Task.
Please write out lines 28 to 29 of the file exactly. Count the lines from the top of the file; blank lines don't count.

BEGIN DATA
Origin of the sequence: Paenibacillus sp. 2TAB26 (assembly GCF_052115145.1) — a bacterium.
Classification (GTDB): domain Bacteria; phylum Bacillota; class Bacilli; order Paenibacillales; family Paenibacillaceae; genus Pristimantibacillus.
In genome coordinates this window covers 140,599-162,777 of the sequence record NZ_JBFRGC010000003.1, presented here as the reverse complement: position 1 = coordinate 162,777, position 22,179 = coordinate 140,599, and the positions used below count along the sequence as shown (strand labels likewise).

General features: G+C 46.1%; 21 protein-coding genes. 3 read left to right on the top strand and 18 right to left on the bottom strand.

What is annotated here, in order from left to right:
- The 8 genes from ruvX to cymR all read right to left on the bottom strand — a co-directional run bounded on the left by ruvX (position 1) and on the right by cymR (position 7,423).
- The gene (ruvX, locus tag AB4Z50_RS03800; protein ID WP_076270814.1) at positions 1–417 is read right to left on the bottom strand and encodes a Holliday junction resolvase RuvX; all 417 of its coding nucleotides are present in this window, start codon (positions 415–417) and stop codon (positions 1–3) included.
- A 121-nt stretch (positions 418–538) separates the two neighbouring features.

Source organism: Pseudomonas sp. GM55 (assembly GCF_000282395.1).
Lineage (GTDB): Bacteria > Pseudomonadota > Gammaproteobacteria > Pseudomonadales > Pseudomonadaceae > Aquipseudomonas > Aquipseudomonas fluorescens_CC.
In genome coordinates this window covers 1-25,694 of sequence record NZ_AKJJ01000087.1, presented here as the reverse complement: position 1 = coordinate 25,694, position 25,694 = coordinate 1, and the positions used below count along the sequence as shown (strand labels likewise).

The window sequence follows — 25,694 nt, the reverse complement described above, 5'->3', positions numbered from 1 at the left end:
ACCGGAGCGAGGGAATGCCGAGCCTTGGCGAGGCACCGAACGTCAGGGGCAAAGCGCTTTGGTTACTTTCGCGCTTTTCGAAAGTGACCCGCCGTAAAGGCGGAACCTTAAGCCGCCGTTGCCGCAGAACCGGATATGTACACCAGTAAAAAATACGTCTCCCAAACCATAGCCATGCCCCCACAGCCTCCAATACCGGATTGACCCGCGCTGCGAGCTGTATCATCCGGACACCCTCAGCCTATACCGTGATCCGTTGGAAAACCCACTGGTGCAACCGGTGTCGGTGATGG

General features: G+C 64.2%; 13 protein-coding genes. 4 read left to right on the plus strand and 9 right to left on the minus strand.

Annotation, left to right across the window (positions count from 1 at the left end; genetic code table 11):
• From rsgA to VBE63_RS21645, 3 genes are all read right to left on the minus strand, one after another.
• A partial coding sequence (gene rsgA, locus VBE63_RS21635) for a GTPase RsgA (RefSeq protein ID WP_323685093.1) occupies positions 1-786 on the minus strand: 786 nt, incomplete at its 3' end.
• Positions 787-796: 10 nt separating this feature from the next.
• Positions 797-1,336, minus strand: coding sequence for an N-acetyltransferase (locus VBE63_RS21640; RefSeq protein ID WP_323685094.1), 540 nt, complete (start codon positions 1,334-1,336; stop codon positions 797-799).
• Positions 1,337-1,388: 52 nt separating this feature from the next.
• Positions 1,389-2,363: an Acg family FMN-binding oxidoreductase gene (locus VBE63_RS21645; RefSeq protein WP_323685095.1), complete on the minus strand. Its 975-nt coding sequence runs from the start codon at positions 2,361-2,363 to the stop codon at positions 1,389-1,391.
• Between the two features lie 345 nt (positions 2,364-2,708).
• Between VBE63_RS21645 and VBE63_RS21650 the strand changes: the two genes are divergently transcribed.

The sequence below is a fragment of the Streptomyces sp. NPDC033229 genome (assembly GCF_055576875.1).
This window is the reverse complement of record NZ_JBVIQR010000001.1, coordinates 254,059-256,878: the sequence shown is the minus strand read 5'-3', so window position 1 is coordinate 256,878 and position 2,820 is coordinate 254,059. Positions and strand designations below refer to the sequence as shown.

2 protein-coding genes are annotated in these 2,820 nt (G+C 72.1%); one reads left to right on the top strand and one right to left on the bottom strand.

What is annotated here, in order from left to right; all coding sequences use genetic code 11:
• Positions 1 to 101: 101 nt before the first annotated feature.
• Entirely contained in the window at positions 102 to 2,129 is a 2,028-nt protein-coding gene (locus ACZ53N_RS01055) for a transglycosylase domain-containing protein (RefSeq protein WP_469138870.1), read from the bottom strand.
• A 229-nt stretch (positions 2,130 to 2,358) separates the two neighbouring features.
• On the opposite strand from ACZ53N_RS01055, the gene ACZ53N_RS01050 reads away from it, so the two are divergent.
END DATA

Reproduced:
• Positions 1 to 101: 101 nt before the first annotated feature.
• Entirely contained in the window at positions 102 to 2,129 is a 2,028-nt protein-coding gene (locus ACZ53N_RS01055) for a transglycosylase domain-containing protein (RefSeq protein WP_469138870.1), read from the bottom strand.